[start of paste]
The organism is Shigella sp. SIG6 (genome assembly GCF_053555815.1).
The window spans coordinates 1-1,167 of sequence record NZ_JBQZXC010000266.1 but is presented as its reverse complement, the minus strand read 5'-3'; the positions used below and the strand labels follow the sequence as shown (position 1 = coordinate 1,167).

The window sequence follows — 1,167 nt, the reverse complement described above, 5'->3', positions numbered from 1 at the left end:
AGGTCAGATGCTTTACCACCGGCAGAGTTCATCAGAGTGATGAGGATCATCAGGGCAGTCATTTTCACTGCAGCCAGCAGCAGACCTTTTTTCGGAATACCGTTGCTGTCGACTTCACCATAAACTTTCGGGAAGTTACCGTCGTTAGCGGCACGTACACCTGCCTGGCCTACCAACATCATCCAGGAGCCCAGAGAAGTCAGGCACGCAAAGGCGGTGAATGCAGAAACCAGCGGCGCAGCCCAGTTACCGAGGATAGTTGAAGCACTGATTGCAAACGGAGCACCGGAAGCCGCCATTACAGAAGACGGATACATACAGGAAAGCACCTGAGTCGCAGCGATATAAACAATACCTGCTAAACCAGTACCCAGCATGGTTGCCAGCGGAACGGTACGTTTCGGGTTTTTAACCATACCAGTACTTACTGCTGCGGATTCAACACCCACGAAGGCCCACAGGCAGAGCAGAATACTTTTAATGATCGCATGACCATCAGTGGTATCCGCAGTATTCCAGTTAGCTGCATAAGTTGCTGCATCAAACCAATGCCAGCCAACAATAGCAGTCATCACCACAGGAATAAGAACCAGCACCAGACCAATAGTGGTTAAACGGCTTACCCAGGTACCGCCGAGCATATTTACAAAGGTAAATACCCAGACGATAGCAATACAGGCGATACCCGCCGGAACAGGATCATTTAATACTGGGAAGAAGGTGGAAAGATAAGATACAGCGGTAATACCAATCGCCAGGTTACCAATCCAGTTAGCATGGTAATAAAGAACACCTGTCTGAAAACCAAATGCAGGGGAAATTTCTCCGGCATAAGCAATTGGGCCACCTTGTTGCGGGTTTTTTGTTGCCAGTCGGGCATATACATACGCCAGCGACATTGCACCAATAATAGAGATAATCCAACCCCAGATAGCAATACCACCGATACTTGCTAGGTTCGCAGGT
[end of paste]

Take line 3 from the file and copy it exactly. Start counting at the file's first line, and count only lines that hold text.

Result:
The window sequence follows — 1,167 nt, the reverse complement described above, 5'->3', positions numbered from 1 at the left end: